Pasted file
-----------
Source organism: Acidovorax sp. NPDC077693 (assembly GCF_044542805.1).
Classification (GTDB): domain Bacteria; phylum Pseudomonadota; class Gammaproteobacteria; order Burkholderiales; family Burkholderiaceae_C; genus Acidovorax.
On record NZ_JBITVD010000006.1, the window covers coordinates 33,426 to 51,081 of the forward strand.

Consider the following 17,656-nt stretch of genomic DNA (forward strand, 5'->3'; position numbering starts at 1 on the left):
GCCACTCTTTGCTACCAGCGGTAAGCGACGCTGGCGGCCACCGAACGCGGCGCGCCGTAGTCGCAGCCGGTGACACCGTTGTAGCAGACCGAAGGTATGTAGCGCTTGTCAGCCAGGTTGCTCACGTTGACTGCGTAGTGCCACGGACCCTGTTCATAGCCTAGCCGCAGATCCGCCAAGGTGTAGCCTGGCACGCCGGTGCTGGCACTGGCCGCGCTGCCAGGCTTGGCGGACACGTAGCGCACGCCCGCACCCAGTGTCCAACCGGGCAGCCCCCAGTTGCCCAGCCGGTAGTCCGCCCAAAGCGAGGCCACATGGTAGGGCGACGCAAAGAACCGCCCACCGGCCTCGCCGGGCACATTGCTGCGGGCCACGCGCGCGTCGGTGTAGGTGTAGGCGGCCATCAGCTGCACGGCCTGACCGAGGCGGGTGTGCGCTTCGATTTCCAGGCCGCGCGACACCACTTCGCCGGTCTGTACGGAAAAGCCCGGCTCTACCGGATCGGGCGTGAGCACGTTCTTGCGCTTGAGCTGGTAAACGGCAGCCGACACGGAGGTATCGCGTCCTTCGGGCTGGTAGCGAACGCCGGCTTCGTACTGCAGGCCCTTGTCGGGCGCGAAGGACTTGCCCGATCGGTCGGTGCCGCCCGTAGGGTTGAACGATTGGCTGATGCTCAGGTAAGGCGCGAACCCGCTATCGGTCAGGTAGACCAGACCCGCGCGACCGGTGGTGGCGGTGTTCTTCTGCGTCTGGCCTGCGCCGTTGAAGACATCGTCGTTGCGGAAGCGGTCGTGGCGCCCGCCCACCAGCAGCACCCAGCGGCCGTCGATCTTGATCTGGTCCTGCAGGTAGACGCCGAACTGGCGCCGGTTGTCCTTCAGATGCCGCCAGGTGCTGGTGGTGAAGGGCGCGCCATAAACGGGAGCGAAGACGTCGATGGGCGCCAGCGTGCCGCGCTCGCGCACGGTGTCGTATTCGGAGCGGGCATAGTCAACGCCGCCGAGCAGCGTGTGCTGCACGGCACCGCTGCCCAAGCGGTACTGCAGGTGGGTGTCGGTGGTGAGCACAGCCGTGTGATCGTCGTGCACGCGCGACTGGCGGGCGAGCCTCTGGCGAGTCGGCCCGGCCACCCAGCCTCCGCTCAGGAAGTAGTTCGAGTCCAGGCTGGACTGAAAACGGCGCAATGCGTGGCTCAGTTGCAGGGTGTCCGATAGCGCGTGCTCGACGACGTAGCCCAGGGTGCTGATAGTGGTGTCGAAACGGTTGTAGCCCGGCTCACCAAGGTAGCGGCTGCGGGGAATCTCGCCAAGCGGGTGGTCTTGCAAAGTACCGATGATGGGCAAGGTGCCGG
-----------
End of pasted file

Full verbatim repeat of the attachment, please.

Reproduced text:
Source organism: Acidovorax sp. NPDC077693 (assembly GCF_044542805.1).
Classification (GTDB): domain Bacteria; phylum Pseudomonadota; class Gammaproteobacteria; order Burkholderiales; family Burkholderiaceae_C; genus Acidovorax.
On record NZ_JBITVD010000006.1, the window covers coordinates 33,426 to 51,081 of the forward strand.

Consider the following 17,656-nt stretch of genomic DNA (forward strand, 5'->3'; position numbering starts at 1 on the left):
GCCACTCTTTGCTACCAGCGGTAAGCGACGCTGGCGGCCACCGAACGCGGCGCGCCGTAGTCGCAGCCGGTGACACCGTTGTAGCAGACCGAAGGTATGTAGCGCTTGTCAGCCAGGTTGCTCACGTTGACTGCGTAGTGCCACGGACCCTGTTCATAGCCTAGCCGCAGATCCGCCAAGGTGTAGCCTGGCACGCCGGTGCTGGCACTGGCCGCGCTGCCAGGCTTGGCGGACACGTAGCGCACGCCCGCACCCAGTGTCCAACCGGGCAGCCCCCAGTTGCCCAGCCGGTAGTCCGCCCAAAGCGAGGCCACATGGTAGGGCGACGCAAAGAACCGCCCACCGGCCTCGCCGGGCACATTGCTGCGGGCCACGCGCGCGTCGGTGTAGGTGTAGGCGGCCATCAGCTGCACGGCCTGACCGAGGCGGGTGTGCGCTTCGATTTCCAGGCCGCGCGACACCACTTCGCCGGTCTGTACGGAAAAGCCCGGCTCTACCGGATCGGGCGTGAGCACGTTCTTGCGCTTGAGCTGGTAAACGGCAGCCGACACGGAGGTATCGCGTCCTTCGGGCTGGTAGCGAACGCCGGCTTCGTACTGCAGGCCCTTGTCGGGCGCGAAGGACTTGCCCGATCGGTCGGTGCCGCCCGTAGGGTTGAACGATTGGCTGATGCTCAGGTAAGGCGCGAACCCGCTATCGGTCAGGTAGACCAGACCCGCGCGACCGGTGGTGGCGGTGTTCTTCTGCGTCTGGCCTGCGCCGTTGAAGACATCGTCGTTGCGGAAGCGGTCGTGGCGCCCGCCCACCAGCAGCACCCAGCGGCCGTCGATCTTGATCTGGTCCTGCAGGTAGACGCCGAACTGGCGCCGGTTGTCCTTCAGATGCCGCCAGGTGCTGGTGGTGAAGGGCGCGCCATAAACGGGAGCGAAGACGTCGATGGGCGCCAGCGTGCCGCGCTCGCGCACGGTGTCGTATTCGGAGCGGGCATAGTCAACGCCGCCGAGCAGCGTGTGCTGCACGGCACCGCTGCCCAAGCGGTACTGCAGGTGGGTGTCGGTGGTGAGCACAGCCGTGTGATCGTCGTGCACGCGCGACTGGCGGGCGAGCCTCTGGCGAGTCGGCCCGGCCACCCAGCCTCCGCTCAGGAAGTAGTTCGAGTCCAGGCTGGACTGAAAACGGCGCAATGCGTGGCTCAGTTGCAGGGTGTCCGATAGCGCGTGCTCGACGACGTAGCCCAGGGTGCTGATAGTGGTGTCGAAACGGTTGTAGCCCGGCTCACCAAGGTAGCGGCTGCGGGGAATCTCGCCAAGCGGGTGGTCTTGCAAAGTACCGATGATGGGCAAGGTGCCGG